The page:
Earnings

Alphabet's [GOOGL] share price sinks despite earnings beat: Ad costs take toll

The last of the FAANG stocks to announce earnings, Alphabet [GOOGL] made $39.3bn in the fourth quarter, a 22% jump from the previous quarter, and $136.8bn up 23% year-on-year. 

Costs per click on Google’s advertising fell 29% from last year, signaling to shareholders that pricing pressure from its competitors is heightening. 

Google’s parent company announced earnings per share of $12.77 that beat analysts’ expectations of $10.86, and its bottom line was further lifted by a $1.3bn investment related to “a non-marketable debt security”. 

“With great opportunities ahead, we continue to make focused investments in the talent and infrastructure needed to bring exceptional products and experiences to our users, advertisers and partners around the globe,” Ruth Porat, CFO of Alphabet and Google, said.

The company’s share price started 2019 positively, gaining 16.7% from its 52-week low although it is still down 4.8% year-to-date. The results led its stock to rise 1.9%, closing at $1132.80.Powered by CMC Markets, as at 6 February 2019

 

Shares are trading at a fairly expensive price to earnings ratio of 42.51. When compared to its FAANG peers, only Amazon [AMZN] and Netflix [NFLX] are trading on a more expensive price-to-earnings ratio at 90.59 and 124.00 respectively.

Like most online proprietors, Alphabet remains consistently a ‘buy’ among analysts, with some regarding the stock to be undervalued at $1132.80 despite a tough 2018. 

 

Some reprieve after a bruising year

2018 was a difficult year for big tech, perhaps most publicly because of the transatlantic interrogation of companies like Facebook [FB] after the extent of the social media network’s relationship with politics, the media and its outsized impact on society became clear.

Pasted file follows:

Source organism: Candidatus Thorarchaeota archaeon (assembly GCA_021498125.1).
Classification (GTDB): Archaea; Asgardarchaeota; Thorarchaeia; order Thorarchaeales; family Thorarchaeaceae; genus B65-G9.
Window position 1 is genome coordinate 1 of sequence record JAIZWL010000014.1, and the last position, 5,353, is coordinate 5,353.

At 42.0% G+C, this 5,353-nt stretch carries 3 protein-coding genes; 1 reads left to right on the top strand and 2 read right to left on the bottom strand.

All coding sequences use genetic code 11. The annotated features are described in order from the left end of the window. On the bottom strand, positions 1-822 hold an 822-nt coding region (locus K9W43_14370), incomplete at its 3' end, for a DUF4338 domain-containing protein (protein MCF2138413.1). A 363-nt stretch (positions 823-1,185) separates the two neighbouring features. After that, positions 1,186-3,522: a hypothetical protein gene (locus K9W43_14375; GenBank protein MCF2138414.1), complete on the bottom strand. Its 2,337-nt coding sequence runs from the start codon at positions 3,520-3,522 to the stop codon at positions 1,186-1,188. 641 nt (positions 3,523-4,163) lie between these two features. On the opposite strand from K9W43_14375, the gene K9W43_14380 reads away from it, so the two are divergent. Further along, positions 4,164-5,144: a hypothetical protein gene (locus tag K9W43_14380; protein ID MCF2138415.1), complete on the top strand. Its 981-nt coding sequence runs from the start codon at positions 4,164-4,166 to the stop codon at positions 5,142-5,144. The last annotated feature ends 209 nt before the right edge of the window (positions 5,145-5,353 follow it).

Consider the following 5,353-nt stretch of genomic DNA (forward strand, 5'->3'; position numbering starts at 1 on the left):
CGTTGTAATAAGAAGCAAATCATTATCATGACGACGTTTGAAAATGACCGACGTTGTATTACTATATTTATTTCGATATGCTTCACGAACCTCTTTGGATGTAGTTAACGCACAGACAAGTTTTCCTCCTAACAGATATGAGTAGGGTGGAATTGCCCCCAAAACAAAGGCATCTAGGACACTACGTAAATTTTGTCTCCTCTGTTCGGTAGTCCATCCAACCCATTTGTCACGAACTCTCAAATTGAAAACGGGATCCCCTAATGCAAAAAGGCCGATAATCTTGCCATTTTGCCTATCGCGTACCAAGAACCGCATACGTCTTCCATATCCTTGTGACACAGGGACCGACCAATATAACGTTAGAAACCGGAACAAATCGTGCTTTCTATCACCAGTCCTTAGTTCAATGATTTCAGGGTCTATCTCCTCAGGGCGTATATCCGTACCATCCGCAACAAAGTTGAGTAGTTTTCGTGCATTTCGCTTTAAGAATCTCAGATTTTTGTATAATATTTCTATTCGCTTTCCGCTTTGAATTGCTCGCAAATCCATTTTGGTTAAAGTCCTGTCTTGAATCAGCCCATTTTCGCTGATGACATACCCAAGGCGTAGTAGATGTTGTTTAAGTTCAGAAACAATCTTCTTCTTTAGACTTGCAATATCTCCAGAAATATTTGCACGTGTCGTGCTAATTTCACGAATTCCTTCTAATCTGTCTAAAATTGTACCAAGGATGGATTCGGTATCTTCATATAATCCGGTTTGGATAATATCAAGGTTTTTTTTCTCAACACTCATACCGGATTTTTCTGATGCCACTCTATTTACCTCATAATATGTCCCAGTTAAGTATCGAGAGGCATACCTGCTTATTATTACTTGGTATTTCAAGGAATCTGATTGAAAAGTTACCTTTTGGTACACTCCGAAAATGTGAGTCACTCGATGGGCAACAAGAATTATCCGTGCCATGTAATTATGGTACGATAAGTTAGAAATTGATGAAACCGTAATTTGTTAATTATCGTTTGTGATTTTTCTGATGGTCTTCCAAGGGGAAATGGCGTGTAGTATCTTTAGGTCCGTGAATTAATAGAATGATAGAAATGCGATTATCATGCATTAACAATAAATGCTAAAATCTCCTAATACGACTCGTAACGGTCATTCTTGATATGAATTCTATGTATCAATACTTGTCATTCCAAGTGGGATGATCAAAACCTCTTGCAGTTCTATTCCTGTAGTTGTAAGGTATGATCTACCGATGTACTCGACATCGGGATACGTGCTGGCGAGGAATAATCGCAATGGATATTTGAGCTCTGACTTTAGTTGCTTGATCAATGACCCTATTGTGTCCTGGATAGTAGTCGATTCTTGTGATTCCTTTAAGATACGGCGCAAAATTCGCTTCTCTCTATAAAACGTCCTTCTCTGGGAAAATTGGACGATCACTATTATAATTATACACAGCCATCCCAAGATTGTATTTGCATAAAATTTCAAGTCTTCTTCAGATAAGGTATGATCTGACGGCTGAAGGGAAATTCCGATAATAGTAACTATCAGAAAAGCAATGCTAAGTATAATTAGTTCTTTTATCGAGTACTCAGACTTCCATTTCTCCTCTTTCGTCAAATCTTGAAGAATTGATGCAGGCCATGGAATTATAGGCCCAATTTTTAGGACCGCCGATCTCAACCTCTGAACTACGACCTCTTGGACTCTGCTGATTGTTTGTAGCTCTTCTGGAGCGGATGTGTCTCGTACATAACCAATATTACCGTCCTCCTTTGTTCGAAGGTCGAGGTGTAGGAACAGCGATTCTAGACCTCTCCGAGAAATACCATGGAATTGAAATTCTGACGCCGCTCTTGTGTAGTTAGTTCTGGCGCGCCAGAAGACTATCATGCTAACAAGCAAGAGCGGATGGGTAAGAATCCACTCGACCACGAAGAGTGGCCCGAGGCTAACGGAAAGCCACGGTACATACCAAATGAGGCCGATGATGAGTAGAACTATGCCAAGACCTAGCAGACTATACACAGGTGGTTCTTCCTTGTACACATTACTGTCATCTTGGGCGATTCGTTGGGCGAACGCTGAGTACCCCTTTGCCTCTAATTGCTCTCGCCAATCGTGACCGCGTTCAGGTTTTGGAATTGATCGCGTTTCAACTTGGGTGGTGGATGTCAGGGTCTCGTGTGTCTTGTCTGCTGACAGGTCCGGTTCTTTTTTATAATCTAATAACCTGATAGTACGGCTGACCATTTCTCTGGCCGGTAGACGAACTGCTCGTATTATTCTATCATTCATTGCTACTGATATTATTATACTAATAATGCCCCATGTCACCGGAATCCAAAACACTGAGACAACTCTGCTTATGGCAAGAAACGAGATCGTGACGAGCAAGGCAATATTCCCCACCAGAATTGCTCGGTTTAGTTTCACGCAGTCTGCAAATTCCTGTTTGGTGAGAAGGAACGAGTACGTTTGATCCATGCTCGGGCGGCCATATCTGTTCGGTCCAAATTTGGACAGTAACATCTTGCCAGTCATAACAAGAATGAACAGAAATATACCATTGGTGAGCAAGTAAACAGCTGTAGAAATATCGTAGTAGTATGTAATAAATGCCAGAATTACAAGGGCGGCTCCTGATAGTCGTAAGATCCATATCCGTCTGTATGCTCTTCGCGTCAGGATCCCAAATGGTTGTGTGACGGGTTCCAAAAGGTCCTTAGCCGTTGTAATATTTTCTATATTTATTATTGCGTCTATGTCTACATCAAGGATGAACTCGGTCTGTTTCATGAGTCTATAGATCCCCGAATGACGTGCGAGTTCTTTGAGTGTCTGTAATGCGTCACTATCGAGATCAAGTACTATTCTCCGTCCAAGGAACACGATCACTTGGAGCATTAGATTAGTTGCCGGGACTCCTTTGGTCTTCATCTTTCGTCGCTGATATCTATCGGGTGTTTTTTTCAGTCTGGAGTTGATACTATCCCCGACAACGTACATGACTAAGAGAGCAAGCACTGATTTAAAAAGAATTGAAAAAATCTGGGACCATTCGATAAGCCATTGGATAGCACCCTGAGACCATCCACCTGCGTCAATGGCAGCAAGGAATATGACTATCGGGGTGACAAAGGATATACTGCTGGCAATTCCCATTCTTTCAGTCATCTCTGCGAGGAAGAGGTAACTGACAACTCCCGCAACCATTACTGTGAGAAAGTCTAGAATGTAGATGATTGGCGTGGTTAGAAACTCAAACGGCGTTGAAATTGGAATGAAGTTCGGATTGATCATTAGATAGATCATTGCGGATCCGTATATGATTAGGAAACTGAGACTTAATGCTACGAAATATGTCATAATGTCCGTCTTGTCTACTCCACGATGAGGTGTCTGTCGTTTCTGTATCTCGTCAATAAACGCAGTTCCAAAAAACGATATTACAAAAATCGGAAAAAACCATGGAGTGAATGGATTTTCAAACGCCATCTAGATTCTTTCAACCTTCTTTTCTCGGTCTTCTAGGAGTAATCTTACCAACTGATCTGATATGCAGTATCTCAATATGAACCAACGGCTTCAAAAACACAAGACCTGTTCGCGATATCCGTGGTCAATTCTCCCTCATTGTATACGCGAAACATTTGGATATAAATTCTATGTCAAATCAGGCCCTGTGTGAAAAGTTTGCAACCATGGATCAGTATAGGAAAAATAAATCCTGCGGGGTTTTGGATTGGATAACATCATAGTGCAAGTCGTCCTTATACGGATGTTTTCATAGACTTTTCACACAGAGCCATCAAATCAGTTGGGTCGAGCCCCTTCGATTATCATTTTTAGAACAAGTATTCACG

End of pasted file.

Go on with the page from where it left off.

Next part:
But Alphabet struggled too, down 24.3% in December from its 52-week high in the previous 12 months. It was hurt by the rotation out of risk-on assets; its role in propagating conspiracies or inappropriate YouTube content in search engines; diversity issues; and regulation mishaps to name just a few of the many gaffes.

24.3%

Alphabet stock's fall in value in December, from last year's 52-week high

As a result, the stock underperformed most of its major peers as well as the S&P 500 and the Nasdaq Composite, and in 2018, only Facebook and Apple [AAPL] fared worse. However, the company’s fourth quarter report suggests there’s light at the end of the tunnel.

It now boasts a strong balance sheet – whilst some of its competitors, for example Apple, have chosen to buyback loads of their stock, Alphabet has allowed its cash reserves to grow – as of last quarter the company had around $106bn in cash/short-term investments, and approximately just $4bn in long-term debt.

Yet something holding Alphabet’s share price back is its already high price to earnings ratio. The company’s P/E stands at 42.51, above the S&P 500 average of 20.975 and even above that of the Nasdaq Composite, which has a ratio of 19.83 at the time of writing.

 

Upward momentum if scandal avoided

If Alphabet can avoid scandals similar to those seen in 2018, such as any serious advertising or privacy breaches, then Alphabet shares could soar this year. 

Google cloud, Google Play Store - its hardware division - and Waymo are becoming increasingly significant income sources and will form a key part of the company’s portfolio moving forward.

 

Market cap$799.42bn
PE ratio (TTM)26.22
EPS (TTM)43.70

Alphabet stock vitals, Yahoo finance, as at 6 February 2019

 

Alphabet’s “other revenues” segment, which includes its cloud business and hardware sales, accounted for $6.49bn during the most recent quarter, rising 31% year-over-year and beating analysts’ estimates of $6.43bn. It’s “one of the fastest growing businesses across Alphabet”, the company said during their announcement. 

If the growth shown in its fourth quarter report is maintained going into the New Year, the stock could be the sector’s best performer come the end of the year.

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